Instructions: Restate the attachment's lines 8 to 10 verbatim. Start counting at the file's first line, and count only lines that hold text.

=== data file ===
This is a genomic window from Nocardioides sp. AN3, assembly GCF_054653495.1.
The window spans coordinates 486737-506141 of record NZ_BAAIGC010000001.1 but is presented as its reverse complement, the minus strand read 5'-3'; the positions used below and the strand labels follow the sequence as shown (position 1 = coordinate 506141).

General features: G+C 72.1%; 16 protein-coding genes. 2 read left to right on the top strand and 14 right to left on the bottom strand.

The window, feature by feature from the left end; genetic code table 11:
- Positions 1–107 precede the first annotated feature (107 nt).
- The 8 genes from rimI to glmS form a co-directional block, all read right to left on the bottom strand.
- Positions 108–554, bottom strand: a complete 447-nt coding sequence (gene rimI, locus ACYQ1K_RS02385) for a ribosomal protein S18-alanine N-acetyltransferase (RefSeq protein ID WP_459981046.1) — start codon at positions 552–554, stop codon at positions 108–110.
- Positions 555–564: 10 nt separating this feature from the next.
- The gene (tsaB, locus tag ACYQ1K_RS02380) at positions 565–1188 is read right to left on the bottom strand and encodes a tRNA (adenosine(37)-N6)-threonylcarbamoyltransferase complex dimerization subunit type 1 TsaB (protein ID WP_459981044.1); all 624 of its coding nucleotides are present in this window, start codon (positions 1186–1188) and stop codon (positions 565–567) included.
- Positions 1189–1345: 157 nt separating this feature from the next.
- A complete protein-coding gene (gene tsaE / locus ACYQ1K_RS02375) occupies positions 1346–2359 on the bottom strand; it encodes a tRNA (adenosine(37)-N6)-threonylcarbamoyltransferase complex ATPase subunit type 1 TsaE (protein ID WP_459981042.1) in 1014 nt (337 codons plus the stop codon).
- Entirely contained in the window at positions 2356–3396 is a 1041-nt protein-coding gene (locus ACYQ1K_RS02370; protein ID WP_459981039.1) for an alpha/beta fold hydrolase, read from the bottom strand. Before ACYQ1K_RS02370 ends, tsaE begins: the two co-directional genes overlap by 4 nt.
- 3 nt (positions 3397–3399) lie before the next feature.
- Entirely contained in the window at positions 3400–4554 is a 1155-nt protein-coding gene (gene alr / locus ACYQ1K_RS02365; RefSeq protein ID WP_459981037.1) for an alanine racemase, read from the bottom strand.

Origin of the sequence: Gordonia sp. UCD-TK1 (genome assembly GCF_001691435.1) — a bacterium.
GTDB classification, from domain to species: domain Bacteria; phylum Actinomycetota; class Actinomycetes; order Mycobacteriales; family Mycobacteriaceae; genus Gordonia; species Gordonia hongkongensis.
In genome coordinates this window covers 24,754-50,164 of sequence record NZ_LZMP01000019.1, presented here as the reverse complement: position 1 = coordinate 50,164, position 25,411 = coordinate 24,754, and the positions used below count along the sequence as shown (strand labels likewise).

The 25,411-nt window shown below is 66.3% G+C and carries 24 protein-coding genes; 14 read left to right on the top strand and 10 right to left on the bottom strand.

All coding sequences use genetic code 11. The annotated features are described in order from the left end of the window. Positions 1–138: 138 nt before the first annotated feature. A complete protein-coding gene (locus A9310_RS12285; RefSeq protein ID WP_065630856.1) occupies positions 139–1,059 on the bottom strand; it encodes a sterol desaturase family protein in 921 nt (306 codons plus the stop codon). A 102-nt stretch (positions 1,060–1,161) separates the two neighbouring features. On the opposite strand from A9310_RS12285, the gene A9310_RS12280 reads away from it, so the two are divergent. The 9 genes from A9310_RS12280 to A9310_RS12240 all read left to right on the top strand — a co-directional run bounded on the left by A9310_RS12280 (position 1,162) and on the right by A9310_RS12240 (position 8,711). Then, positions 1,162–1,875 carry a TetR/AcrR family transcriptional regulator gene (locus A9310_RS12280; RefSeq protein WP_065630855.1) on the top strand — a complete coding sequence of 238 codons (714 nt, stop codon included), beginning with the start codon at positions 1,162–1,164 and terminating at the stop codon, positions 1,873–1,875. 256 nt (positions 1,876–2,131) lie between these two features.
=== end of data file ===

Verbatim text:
- Positions 555–564: 10 nt separating this feature from the next.
- The gene (tsaB, locus tag ACYQ1K_RS02380) at positions 565–1188 is read right to left on the bottom strand and encodes a tRNA (adenosine(37)-N6)-threonylcarbamoyltransferase complex dimerization subunit type 1 TsaB (protein ID WP_459981044.1); all 624 of its coding nucleotides are present in this window, start codon (positions 1186–1188) and stop codon (positions 565–567) included.
- Positions 1189–1345: 157 nt separating this feature from the next.